Neal-Schuman Publishes First Non-Technical Guide to Electronic Records Management Tuesday, Dec 11 2007
Leading Expert Sees Opportunity in Age of Compliance Anxiety
New York, NY (December 11, 2007)—A recent survey of nearly 2,000 General Counsels, Chief Information Officers, and Records Management professionals from both public and private U.S. organizations indicates that although over 60% agree that improved electronic records management (ERM) is critical, 65% still do not have clear policies and programs in place. Post-Enron, organizations are struggling to comply with the Sarbanes-Oxley Act and other regulations that impact how ERM is handled. Compliance is the hot topic, and suddenly records managers and archivists are in the spotlight—but are they ready?
One of the foremost ERM authorities, Philip C. Bantin says, “Archivists and records managers bring specialized knowledge to the table—but that’s no longer enough. To be effective, records managers have to understand the technology, too.” In his new book, Understanding Data and Information Systems for Recordkeeping, which will be published by Neal-Schuman Publishers on January 11, 2008, Bantin offers the first non-technical guide to information systems and their role in ERM.
Armed with this knowledge, Bantin says, records managers can collaborate with IT colleagues to create effective, sustainable ERM systems. Without this essential background, he argues, IT will forge on ahead, the quality of recordkeeping will suffer, and records managers will become increasingly irrelevant to the process.
Bantin’s guide walks readers step-by-step through the fundamentals of common information systems, including relational databases, data warehouses, decision support systems, enterprise content and document management systems, and systems for e-mail. He shows how each captures, stores, and manages data and compares the functionality of each with the functional requirements and metadata specifications that are the hallmarks of good records management. Bantin also assesses the relative strengths and weaknesses of each system for recordkeeping (with a complete consideration of preservation, search, and retrieval mechanisms), and suggests modifications for improvement.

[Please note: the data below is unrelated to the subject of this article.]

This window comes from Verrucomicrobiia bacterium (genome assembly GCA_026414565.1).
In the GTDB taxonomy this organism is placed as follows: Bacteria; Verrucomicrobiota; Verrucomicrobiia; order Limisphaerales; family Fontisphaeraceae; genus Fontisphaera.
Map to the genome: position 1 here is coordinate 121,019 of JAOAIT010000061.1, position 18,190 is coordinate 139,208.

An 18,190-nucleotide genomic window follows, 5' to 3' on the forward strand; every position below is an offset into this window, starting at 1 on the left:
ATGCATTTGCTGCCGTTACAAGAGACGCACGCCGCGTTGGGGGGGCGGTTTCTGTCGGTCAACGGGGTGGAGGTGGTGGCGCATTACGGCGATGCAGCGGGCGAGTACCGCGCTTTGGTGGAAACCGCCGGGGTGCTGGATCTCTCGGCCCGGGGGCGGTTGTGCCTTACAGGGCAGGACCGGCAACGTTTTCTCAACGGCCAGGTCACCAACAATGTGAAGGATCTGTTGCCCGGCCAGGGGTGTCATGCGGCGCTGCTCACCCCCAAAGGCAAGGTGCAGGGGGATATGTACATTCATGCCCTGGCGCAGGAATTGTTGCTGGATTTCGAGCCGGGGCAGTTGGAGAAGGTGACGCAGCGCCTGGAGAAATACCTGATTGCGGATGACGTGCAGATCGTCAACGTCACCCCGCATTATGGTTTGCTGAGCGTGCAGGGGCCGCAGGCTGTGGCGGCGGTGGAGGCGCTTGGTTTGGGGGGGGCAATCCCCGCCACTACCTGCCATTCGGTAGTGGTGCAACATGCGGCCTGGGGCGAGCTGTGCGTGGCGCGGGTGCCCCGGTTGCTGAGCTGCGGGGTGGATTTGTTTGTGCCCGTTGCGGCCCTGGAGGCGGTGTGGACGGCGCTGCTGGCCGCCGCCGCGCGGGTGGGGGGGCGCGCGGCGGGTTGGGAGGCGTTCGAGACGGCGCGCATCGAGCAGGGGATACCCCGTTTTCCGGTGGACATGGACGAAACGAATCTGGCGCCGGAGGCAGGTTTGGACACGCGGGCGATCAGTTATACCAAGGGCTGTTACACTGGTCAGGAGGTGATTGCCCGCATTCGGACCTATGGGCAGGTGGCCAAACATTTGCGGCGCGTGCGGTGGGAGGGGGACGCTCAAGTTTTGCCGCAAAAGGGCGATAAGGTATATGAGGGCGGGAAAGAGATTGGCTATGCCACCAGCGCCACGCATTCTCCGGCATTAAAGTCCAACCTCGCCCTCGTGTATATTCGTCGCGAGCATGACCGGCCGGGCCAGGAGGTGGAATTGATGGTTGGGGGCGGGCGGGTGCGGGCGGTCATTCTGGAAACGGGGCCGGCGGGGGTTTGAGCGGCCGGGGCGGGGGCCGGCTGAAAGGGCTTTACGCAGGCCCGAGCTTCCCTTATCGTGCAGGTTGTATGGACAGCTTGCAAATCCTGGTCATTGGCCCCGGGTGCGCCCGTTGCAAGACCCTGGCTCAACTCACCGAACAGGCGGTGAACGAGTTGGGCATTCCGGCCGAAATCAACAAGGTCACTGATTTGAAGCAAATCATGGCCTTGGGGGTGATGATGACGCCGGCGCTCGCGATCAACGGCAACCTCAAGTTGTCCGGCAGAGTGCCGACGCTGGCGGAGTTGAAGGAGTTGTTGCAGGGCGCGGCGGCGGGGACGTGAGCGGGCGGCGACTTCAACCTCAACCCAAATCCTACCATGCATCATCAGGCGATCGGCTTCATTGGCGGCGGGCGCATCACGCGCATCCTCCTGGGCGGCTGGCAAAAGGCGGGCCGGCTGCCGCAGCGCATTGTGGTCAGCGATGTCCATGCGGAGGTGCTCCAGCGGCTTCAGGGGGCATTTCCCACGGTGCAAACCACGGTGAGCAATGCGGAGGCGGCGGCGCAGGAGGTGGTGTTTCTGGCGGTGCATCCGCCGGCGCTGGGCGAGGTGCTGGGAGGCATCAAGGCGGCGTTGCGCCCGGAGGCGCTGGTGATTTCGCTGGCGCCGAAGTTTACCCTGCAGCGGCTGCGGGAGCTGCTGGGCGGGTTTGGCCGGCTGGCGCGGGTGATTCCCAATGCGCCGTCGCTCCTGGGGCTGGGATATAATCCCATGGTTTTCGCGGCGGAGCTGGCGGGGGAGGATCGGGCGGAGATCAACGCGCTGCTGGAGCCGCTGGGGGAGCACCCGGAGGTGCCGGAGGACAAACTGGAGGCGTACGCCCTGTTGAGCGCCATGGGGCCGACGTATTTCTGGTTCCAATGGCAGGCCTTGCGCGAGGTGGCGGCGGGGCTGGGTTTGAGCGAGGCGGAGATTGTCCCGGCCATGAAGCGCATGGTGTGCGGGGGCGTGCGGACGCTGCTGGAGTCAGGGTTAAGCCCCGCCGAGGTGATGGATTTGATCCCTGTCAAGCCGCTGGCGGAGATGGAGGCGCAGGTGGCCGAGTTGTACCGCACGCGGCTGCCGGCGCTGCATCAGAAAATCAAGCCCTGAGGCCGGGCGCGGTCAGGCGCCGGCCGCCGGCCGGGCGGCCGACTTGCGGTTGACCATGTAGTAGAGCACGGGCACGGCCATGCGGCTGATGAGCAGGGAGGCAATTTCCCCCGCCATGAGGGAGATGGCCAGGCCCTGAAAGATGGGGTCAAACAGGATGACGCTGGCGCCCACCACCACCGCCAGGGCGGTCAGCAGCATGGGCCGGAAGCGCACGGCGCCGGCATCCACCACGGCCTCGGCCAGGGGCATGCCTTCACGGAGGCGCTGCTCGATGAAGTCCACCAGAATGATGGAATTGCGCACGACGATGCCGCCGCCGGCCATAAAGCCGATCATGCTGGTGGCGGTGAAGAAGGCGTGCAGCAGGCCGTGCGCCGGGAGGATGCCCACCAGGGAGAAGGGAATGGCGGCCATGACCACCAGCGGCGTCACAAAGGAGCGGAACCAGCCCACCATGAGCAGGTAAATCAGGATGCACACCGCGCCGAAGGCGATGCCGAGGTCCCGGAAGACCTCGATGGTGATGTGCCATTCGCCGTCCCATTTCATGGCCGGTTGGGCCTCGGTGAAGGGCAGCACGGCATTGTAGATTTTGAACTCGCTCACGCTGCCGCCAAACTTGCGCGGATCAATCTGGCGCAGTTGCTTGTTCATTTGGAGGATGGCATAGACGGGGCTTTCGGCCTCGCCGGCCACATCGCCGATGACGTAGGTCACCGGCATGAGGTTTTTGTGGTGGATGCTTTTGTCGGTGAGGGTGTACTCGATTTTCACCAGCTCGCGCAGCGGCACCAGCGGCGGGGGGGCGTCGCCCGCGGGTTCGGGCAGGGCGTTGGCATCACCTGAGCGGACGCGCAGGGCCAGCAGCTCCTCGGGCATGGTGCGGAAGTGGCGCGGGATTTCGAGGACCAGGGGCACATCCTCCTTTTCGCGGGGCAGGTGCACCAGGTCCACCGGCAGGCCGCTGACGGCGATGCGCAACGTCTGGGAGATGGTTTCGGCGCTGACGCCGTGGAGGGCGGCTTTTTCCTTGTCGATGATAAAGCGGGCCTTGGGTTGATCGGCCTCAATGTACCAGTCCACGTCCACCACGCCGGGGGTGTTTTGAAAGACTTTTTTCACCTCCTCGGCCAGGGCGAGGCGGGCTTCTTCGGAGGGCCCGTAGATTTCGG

Throughout, Bantin attends closely to the legal, regulatory, and compliance concerns that are at the heart of organizations’ motivation to finally get ERM right. Says Series Editor Gregory Hunter in the book’s Foreword, “Understanding the legal system has become as important as understanding the information system itself.” In addition to offering synopses of key legislation and court decisions, Bantin gives guidance for ensuring that retention and disposal programs comply with legal requirements and outlines best practices for legal preparedness and risk management. A chapter specifically devoted to e-mail systems and their use in court cases will help organizations think through the enormous challenges of managing those records.
In addition to helping records and archives management professionals stay at the cutting edge of ERM practice, Understanding Data and Information Systems for Recordkeeping is also an ideal text for ERM courses and a useful overview for anyone involved in the process—from administration to IT, legal, audit, and compliance staff.
Understanding Data and Information Systems for Recordkeeping
The Archives and Record Manager’s Bookshelf Series, # 2
2007. 8½ x11. 200 pp. $75.00.